Description:Status of FDA devices used for the material being presented:NA/Non-ClinicalStatus of off-label use of devices, drugs or other materials that constitute the subject of this presentation:NA/Non-Clinical. Conclusions ASLMS Boston 2006. Vital to identify discrepancies between manufacturers\' claims an reality.
1. EVALUATION OF INTENSE PULSED LIGHT DEVICES USING STANDARDIZED METHODOLOGY G. Town1, C. Ash2 1RPA2000 Laser Protection Adviser, Haywards Heath, United Kingdom 2OptoElectronic Engineer, Swansea, Wales, United Kingdom The following potential conflict of interest relationships are germane to my presentation: Financial grant, equipment, consulting fees and travel expenses paid by CyDen Ltd.
2. Status of FDA devices used for the material being presented: NA/Non-Clinical Status of off-label use of devices, drugs or other materials that constitute the subject of this presentation: NA/Non-Clinical
3. Conclusions ASLMS Boston 2006 Vital to identify discrepancies between manufacturers’ claims and actual measured outputs to ensure safety of the IPL operator and patient. Some IPL systems tested were operating significantly outside displayed values or performance characteristics claimed by the manufacturer. This finding is of considerable concern and may lead to increased risk of under or over-treatment or burn injury to the IPL patient. The methods presented in this paper describe simple procedures for testing key parameters of IPL devices, which could be used in the implementation of standardised testing for the safety of IPLs. An international standard is needed to control IPL technology used in the Medical and Spa industries. (Paper submitted for publication in JCLT)
4. Introduction 18 different devices from 15 different manufacturers and 36 applicators (different cut-off filters) from USA, UK, Israel, Sweden, Switzerland, China and Italy were tested by the authors. Data was gathered on-site between patient appointments over a 6-month period in clinics where devices were in daily use. Manufacturers’ information was collected from user manuals, company web sites and literature.
5. Comparing Fluence Values 30 IPL applicators were measured at maximum fluence of which 11 were more than 20% below and 8 were more than 10% above fluence levels given on the device display or claimed in user manuals, even where brand-new lamps were tested.
6. Comparing Fluence Values 9 IPL devices out of 18 had applicators that were outside of the standard formedical Class 4 lasers (> ±20%)
7. Comparing Pulse Duration Only 14 of 29 pulse duration measurements were within ±20% of the manufacturers stated or system-displayed values.
8. Comparing Electrical Discharge Shape Only IPLs ‘E’ and ‘G’ exhibited a true single square pulse shape confirming that they used partial discharge capacitor technology although close pulse-stackingin devices ‘A’ and ‘O’ effectively achieved the same pulse shape and device ‘D’ showed a nearly square pulse shape.
9. Measurement of UV Content Shorter wavelengths in the ultraviolet region of the spectrum may burn the patient’s skin or may be hazardous to the operator’s eyes and are therefore removed. Of the 30 applicators tested, 6 IPLs measured more than 1% and two measured more than 2% of unwanted UV output below 400 nm when cut-off filters were set significantly higher.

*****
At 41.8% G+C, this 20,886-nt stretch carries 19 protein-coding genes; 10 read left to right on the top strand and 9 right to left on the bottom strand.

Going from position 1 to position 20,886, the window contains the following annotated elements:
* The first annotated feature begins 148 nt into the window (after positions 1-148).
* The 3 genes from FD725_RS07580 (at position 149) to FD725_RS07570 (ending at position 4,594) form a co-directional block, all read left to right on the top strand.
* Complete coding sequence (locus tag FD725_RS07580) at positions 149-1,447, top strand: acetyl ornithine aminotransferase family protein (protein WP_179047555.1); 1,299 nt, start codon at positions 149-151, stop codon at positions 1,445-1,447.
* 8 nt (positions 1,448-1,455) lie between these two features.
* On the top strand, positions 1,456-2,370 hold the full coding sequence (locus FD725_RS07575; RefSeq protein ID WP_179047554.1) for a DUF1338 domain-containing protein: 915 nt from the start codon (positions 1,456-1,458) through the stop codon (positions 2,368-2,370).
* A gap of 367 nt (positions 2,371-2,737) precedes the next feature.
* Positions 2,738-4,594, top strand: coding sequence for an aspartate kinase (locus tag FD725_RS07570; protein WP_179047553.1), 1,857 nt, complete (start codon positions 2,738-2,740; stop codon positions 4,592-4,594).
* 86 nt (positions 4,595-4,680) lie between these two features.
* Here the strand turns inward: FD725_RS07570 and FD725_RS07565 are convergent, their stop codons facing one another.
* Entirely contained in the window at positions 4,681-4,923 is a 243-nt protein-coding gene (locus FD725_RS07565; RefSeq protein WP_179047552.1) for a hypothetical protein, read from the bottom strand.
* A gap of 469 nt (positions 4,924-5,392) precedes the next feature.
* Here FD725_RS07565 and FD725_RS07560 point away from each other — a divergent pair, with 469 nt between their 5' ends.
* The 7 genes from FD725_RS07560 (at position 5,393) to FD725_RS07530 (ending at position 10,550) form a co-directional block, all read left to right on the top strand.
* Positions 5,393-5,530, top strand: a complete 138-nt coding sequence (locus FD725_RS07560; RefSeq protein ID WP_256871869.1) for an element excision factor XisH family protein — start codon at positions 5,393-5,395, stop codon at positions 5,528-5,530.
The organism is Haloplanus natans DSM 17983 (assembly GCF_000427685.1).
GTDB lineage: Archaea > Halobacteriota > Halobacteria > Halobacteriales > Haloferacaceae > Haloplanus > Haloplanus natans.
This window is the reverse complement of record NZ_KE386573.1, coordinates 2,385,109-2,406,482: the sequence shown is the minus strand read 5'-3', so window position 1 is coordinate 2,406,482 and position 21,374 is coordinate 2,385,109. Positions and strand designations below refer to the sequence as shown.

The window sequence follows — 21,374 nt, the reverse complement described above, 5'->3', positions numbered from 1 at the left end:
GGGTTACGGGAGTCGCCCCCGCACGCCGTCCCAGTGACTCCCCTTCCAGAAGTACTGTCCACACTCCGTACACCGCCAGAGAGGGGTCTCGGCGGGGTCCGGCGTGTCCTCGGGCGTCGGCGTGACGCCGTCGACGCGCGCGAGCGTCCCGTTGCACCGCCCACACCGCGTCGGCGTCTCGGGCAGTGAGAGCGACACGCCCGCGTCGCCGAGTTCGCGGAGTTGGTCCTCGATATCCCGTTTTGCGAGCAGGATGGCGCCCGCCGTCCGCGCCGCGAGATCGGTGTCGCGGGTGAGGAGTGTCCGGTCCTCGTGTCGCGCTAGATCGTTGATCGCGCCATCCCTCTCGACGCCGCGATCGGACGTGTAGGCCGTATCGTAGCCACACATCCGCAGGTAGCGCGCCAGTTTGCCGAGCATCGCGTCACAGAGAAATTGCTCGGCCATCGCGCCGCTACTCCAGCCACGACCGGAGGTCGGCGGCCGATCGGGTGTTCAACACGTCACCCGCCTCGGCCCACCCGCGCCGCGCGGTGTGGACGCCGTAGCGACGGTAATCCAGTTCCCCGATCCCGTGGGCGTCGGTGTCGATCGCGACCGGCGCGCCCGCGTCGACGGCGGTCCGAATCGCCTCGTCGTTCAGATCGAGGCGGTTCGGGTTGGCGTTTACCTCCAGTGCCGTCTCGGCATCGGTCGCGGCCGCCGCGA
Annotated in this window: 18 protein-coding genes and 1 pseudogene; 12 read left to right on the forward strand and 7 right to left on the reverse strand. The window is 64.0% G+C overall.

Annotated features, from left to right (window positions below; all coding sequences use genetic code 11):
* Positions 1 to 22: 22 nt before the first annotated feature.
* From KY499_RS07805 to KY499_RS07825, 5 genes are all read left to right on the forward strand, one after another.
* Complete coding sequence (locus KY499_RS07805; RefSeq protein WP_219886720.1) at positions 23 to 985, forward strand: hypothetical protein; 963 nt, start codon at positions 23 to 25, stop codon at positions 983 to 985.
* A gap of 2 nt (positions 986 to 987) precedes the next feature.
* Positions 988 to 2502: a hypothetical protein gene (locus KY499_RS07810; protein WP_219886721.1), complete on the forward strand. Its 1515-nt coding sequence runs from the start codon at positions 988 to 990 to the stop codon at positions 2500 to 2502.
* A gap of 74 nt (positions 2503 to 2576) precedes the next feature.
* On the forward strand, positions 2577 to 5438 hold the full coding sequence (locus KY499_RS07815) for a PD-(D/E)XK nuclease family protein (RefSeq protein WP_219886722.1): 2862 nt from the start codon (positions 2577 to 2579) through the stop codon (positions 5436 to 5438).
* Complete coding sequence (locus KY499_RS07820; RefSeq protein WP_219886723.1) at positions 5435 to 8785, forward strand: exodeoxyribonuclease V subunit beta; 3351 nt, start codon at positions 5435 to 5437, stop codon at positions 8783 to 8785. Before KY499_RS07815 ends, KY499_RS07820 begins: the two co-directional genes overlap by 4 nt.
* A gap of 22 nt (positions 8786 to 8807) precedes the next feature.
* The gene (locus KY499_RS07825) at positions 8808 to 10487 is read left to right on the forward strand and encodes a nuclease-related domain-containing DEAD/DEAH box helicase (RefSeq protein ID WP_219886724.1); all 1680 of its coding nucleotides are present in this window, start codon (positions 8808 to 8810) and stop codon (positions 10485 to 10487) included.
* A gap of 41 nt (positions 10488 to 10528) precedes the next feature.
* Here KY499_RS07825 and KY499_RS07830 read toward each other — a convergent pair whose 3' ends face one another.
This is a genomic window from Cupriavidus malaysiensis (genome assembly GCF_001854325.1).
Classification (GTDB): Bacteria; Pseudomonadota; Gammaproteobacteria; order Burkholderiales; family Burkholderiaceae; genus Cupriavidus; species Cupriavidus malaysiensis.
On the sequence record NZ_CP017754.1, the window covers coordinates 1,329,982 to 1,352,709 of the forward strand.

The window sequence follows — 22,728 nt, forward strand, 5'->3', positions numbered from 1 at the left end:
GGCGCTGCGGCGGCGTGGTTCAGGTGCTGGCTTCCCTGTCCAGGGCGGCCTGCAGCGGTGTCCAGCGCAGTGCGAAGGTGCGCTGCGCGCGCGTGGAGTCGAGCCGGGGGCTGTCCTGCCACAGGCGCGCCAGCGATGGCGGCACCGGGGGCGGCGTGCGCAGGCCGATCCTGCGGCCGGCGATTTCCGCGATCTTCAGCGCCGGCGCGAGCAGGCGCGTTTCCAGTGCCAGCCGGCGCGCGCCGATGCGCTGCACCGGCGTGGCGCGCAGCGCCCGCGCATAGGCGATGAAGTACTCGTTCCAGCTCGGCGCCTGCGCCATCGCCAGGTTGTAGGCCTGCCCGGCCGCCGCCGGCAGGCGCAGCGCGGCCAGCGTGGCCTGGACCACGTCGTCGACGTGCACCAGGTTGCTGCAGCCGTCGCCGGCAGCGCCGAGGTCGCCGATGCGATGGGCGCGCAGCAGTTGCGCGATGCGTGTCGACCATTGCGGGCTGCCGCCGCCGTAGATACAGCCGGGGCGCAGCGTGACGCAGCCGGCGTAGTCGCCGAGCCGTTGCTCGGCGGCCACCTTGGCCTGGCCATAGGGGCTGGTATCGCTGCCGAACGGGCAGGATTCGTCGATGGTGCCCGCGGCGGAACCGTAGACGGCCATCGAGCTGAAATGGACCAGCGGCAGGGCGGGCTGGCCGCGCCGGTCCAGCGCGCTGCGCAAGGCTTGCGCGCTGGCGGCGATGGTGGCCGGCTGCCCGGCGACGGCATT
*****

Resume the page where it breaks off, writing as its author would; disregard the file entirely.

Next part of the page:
10. Comparing Average Spectral Output The spectrum analysis of light emitted from flashlamps contains both discrete line structure and continuum radiation. The continuum radiation is blackbody radiation, characteristic of the temperature of the plasma in the discharge. Of 29 applicators 19 (65.5%) with cut-off filters that were inaccurate by more than 20 nm versus the claimed cut-off value given by the manufacturer. Only 10 applicators (34.5%) were within 20 nm of the stated cut-off.
11. Comparing Time-Resolved Spectral Output Schematic illustration of the difference in the spatial and temporal characteristics of a free discharge and partial discharge pulse to an IPL xenon lamp.
12. Time-resolved spectrum sampled every 1 ms using an OceanOptics HR2000+ spectrometer and SpectraSuite software to demonstrate the stability and efficiency of spectral output for free-discharge (IPL ‘C’) vs. square pulse systems (IPL ‘E’)
21. CONCLUSIONS Many manufacturers of IPLs make claims that are not substantiated as measured by this study Manufacturers operating an ISO 9000 Q/A system (Medical CE-mark) showed greater consistency of stated and actual values for fluence, pulse duration and spectral cut-off filter accuracy over the stated lifetime of the applicator / lamps. Partial Discharge (‘square pulse’) Systems Produce the lowest possible intensity for a given fluence thus minimising discomfort and other side effects such as skin burns (i.e. safer to use) Free Discharge (‘rising/falling slope’) Systems Produce high energy in short pulse durations with spectral shift and wasted energy
22. CONCLUSIONS A time-resolved ‘Spectral Footprint’ as shown in these measurements is helpful in determining the true pulse duration and spectral pattern of useful energy for optimized clinical efficiency This first serious attempt to measure IPL performance characteristics provides criteria that should be carried to national representatives of the competent regulatory body (IEC) to promote an international standard for measuring intense light devices
23. Acknowledgements The authors wish to thank the following companies for their contribution in reviewing the fluence test methodology used in this study: Cyden Ltd., Swansea, Wales, UK (www.cyden.co.uk) Energist Ltd., Swansea, Wales, UK (www.energist-international.com) Instinctive Technologies Ltd., Bedford, UK (www.instinctiveuk.com) Lynton Lasers Ltd., Cheshire, UK (www.lynton.co.uk)